Breaking News: Shots fired at NASA


Alan Fud
April 20, 2007, 07:01 PM ... Gunman, hostage dead at NASA building, police say

HOUSTON, Texas (CNN) -- A gunman who took two hostages Friday at NASA's Johnson Space Center has apparently killed himself and one hostage, police said.

Another hostage has been taken to the hospital, said Houston Police Capt. Dwayne Ready.

The gunman forced the evacuation of the building and put the entire center on alert around 1:40 p.m. ET.

Earlier a witness in Building 44 on the campus reported two shots fired, said Ready, who described the suspect as a white man with blond hair, about 5 feet 9 inches and 50 to 60 years old. He had a handgun, said Ready.

Ready said he had barricaded himself in a room. The apparent suicide happened on the second floor of Building 44, he added.

The call for help came in to the Houston Police at 1:40 p.m. (2:40 p.m. ET) but it's unclear who made that call.

There is "extremely tight security" at Johnson Space Center, NASA spokesman James Hartfield said.

A NASA spokesperson told CNN that all employees have been told to go home for the day.

Space Center Intermediate School, less than a mile south of Building 44, was locked down, said Karen Permetti, spokeswoman for Clear Creek Independent School District. The lockdown was lifted at about 4 p.m. (5 p.m. ET).

The school has about 1,200 students, according to the school district.

As standard procedure, Mission Control's doors were locked, The Associated Press reported. ... Gunman kills hostage, self at NASA center
One other hostage found alive at Johnson Space Center building

A gunman killed a hostage inside a building at NASA's Johnson Space Center in Houston on Friday, then shot himself to death as police commandos moved in, police said.

A second hostage was found alive inside Building 44 on the space center's campus, bound with tape, Houston Police Capt. Dwayne Ready told reporters.

The gunman's suicide brought the afternoon-long drama to a swift close. The building was evacuated after shots were reported to authorities, and for a time the entire space center as well as a nearby school was locked down.
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The gunman was reportedly a contract worker for NASA, but Ready declined to speculate on the motive for the shooting. He described the suspect as "a white male, approximately 50 to 60 years old, with one weapon, that being a handgun."

Neither the gunman nor the hostages were immediately identified.

Ready said witnesses told authorities that the gunman entered a second-floor office, and two shots were fired "in the early minutes of this whole deal." The deceased male hostage was apparently killed during that shooting, he said.

The gunman barricaded himself in a second-floor office with the second, female hostage while SWAT teams surrounded the building. Even as authorities tried to establish contact with the gunman, another gunshot was heard, Ready said. He said that prompted the SWAT officers to move in.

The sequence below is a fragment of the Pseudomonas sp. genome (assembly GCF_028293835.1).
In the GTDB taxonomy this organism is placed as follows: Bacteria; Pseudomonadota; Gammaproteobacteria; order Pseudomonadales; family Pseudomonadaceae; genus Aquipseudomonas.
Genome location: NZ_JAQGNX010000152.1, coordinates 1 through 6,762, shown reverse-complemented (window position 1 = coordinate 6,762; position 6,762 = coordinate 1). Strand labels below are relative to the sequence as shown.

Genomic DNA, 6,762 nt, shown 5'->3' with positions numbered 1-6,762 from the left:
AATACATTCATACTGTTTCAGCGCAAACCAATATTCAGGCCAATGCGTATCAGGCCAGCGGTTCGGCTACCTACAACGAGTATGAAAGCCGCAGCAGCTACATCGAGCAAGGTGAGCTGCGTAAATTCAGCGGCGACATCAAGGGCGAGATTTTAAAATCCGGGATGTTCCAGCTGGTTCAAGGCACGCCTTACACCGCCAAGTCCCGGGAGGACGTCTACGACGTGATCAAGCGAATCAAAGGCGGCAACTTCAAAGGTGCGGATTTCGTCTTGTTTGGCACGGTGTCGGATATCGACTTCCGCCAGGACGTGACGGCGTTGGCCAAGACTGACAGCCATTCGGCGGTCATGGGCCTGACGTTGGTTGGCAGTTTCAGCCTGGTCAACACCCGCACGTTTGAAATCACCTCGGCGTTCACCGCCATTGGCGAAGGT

Officers found that the gunman had fatally shot himself in the head, Ready said. They also discovered the dead male hostage and the bound female hostage, he said. The female was under medical treatment, Ready said.

The gunman worked for a subsidiary of Jacobs Engineering Group, a contractor for NASA, company sources told KPRC. John Prosser, executive vice president for finance and administration at Jacobs Engineering Group, confirmed to that he had received those reports — but he could not provide any further information.

The Tennessee-based subsidiary, Jacobs Sverdrup, does "very extensive" work for NASA, including computer and engineering services, Prosser said.

Initially, NASA advised employees to "shelter in place until further notice." Later in the afternoon, employees were told they could leave the center grounds when their normal workday was over.

Space Center Intermediate School, which is adjacent to the campus, was placed temporariliy in lockdown mode as a precaution — but the children and staff were eventually allowed to go home.

Building 44 is a two-story communications and engineering office building set off in a relatively isolated area of Johnson Space Center's 1,600-acre campus, some distance from the Mission Control building.

In an advisory, NASA said Building 44 "primarily consists of office space and a few labs to support tracking of spacecraft, such as the international space station and the space shuttle when it's flying."

NASA spokeswoman Eileen Hawley told reporters that the incident caused "absolutely no disruptions to center operations."

A Soyuz craft is due to bring U.S. and Russian astronauts along with billionaire space passenger Charles Simonyi back to Earth on Saturday, but that operation is being managed from Russian Mission Control near Moscow, with the landing targeted for Kazakhstan. Johnson Space Center is also preparing for a space shuttle mission as early as June 8.

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April 20, 2007, 07:16 PM
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